AP: Iran’s vice president answered questions about his country’s suspect nuclear past Monday in talks with International Atomic Energy Agency officials looking for signs of a secret weapons program, senior diplomats said Monday. The Associated Press
By GEORGE JAHN
VIENNA, Austria (AP) Iran’s vice president answered questions about his country’s suspect nuclear past Monday in talks with International Atomic Energy Agency officials looking for signs of a secret weapons program, senior diplomats said Monday.
They declined to discuss details of the meeting, however, saying that could jeopardize an upcoming IAEA report on the investigation of Tehran’s past nuclear work.
The diplomats, who agreed to disclose the private meeting only if they were not identified, told The Associated Press that Vice President Gholamreza Aghazadeh met with the agency’s deputy director, Oil Heinonen, and possibly its chief, Mohamed ElBaradei.
Aghazadeh is in charge of all of Iran’s nuclear programs and the high-level visit was a sign of the importance his country attaches to ElBaradei’s report this week. Iran denies ever trying to make nuclear arms, and Iranian officials have said the probe will vindicate their stance.
The U.S. and much of Europe disagree. American officials have repeatedly said in recent weeks that anything short of an Iranian admission that the country used its nuclear project as a cover for trying to make weapons would be unacceptable.
The investigation has recently focused on alleged Iranian experiments linked to nuclear arms.
Last week, diplomats told AP that Washington had shared new intelligence on such alleged Iranian nuclear weapons work. One of them said the U.S. also gave the IAEA permission to confront Iran with at least some of the evidence in an attempt to pry details out of Iranian officials.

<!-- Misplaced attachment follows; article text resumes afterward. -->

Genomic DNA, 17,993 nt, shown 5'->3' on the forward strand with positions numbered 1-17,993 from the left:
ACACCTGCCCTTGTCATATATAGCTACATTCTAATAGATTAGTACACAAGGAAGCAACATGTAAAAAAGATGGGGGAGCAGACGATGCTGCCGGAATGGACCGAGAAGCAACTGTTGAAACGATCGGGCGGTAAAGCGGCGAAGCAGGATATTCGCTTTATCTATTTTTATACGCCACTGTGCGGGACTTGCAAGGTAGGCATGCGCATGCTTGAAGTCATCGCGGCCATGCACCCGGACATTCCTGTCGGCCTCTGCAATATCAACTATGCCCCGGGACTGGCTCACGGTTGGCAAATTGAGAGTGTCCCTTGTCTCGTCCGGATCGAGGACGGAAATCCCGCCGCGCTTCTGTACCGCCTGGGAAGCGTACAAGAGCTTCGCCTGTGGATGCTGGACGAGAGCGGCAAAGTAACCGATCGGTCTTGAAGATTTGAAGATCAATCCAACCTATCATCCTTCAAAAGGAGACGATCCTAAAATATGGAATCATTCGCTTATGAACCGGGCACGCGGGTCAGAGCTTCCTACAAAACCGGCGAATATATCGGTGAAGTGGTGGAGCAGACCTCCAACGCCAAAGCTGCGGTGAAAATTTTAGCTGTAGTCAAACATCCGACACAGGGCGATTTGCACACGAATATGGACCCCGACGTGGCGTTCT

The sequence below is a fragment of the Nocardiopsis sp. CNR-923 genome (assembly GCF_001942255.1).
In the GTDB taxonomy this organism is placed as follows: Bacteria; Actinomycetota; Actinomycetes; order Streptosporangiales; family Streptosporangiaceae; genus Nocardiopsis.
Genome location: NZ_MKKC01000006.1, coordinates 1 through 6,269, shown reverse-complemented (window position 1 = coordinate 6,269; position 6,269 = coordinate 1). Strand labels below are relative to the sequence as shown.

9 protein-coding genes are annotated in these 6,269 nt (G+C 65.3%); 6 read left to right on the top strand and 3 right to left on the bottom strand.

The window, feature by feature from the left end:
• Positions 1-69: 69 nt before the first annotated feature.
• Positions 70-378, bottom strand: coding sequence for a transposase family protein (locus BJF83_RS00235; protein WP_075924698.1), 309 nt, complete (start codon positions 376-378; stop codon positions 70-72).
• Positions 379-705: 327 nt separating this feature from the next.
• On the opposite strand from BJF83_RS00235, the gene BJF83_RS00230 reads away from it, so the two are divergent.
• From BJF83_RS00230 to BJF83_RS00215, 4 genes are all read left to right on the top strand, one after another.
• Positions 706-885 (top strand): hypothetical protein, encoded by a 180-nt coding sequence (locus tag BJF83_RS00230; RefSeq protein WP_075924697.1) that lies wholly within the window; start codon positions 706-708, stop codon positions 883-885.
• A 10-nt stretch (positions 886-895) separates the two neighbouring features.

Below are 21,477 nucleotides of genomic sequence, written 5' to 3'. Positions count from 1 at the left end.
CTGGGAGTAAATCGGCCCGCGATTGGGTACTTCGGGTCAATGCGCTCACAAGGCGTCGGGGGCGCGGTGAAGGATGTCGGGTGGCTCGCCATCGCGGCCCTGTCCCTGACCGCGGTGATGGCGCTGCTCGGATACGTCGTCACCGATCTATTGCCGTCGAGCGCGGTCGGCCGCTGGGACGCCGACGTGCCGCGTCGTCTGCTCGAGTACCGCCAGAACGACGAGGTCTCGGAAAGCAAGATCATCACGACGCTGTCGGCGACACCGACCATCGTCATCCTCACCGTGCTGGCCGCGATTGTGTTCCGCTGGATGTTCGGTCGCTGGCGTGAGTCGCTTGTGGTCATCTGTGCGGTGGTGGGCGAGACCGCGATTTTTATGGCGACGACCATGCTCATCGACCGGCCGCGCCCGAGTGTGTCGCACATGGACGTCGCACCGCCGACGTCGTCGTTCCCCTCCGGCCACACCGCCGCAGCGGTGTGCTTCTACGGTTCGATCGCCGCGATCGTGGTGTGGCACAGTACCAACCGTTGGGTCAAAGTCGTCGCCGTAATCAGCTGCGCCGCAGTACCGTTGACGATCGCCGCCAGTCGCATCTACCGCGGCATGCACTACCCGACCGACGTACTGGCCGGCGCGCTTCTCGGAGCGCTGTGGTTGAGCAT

A meeting of the 35-nation IAEA board March 3 will evaluate ElBaradei’s investigation into Tehran’s nuclear past.
Tehran insists its program is intended only to produce energy and has refused U.N. demands that it suspend its uranium enrichment program technology that can produce both fuel for nuclear reactors that generate electricity and the fissile material needed for atomic bombs.
The U.S. is leading the push for a third set of U.N. sanctions against Iran for ignoring Security Council demands that it suspend uranium enrichment. But a U.S. intelligence assessment that Iran had a clandestine weapons program but stopped working on it four years ago has hurt Washington’s campaign for additional sanctions.
Suspicions over Iran’s nuclear ambitions intensified five years ago when it was revealed Tehran had begun working on enrichment processes during nearly two decades of covert nuclear activity built on illicit purchases on the black market.
IAEA experts have since uncovered activities, experiments and blueprints and materials that point to possible efforts by Iran to produce atomic arms, even though Tehran insists its nuclear project is peaceful.